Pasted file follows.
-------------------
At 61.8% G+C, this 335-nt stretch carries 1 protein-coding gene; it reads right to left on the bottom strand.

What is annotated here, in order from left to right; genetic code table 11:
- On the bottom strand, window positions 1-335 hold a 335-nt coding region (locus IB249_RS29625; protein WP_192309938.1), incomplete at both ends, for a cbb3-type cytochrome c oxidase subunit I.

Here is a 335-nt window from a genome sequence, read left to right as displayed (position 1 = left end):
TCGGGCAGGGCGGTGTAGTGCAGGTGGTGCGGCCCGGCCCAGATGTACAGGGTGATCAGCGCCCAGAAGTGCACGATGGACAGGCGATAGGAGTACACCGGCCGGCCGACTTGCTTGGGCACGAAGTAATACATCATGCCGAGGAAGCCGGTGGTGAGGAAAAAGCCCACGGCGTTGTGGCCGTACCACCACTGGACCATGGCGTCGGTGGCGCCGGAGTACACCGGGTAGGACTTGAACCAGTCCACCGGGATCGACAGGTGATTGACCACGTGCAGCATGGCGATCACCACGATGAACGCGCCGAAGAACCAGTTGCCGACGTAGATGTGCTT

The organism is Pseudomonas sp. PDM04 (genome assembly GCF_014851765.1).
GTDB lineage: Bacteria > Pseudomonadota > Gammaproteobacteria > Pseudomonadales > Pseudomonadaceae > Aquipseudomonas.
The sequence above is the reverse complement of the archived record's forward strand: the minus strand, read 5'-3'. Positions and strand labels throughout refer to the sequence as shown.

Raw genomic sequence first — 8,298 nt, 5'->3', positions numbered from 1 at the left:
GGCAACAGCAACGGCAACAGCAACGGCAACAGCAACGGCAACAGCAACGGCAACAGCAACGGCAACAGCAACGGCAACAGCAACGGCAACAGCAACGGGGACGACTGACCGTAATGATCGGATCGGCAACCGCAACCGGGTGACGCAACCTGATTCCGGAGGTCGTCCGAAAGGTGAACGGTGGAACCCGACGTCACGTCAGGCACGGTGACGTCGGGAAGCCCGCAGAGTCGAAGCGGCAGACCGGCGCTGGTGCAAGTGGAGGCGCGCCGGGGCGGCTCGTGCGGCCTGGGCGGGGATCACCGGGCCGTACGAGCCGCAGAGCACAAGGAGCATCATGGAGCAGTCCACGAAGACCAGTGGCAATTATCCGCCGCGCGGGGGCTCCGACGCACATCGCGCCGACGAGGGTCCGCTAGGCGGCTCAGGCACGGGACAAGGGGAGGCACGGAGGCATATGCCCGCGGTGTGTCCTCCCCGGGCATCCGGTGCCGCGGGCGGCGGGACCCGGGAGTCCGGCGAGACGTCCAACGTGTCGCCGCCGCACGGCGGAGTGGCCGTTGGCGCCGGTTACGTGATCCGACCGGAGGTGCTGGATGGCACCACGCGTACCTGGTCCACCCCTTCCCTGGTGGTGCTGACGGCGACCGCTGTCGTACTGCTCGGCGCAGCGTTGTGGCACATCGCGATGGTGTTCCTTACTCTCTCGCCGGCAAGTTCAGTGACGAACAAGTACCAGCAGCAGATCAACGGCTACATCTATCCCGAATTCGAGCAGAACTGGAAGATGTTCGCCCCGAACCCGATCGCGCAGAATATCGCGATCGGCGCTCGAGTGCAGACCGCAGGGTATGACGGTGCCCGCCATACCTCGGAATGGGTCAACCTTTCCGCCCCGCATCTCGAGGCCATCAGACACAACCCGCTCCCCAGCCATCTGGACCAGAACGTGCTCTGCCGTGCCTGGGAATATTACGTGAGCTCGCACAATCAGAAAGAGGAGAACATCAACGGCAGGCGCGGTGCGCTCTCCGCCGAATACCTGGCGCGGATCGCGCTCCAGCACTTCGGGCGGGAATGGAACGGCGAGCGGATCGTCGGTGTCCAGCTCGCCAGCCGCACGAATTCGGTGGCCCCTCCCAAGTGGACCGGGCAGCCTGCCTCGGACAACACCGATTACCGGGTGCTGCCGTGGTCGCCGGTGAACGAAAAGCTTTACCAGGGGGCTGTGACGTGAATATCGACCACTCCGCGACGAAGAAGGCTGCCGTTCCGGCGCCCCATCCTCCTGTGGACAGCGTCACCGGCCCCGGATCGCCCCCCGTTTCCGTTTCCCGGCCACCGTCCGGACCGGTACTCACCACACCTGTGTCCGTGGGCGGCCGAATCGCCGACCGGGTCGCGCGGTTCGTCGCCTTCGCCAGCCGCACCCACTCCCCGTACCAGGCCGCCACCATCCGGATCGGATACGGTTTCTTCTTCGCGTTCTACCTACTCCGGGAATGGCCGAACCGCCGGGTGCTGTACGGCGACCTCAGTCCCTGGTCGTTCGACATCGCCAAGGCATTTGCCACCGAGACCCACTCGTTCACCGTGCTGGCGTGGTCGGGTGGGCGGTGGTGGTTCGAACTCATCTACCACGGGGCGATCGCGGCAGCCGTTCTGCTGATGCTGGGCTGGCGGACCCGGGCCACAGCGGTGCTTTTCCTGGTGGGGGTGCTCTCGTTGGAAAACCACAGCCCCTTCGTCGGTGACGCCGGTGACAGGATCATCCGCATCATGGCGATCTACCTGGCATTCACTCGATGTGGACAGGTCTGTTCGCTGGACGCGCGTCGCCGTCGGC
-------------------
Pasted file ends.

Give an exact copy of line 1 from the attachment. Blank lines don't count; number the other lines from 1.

At 61.8% G+C, this 335-nt stretch carries 1 protein-coding gene; it reads right to left on the bottom strand.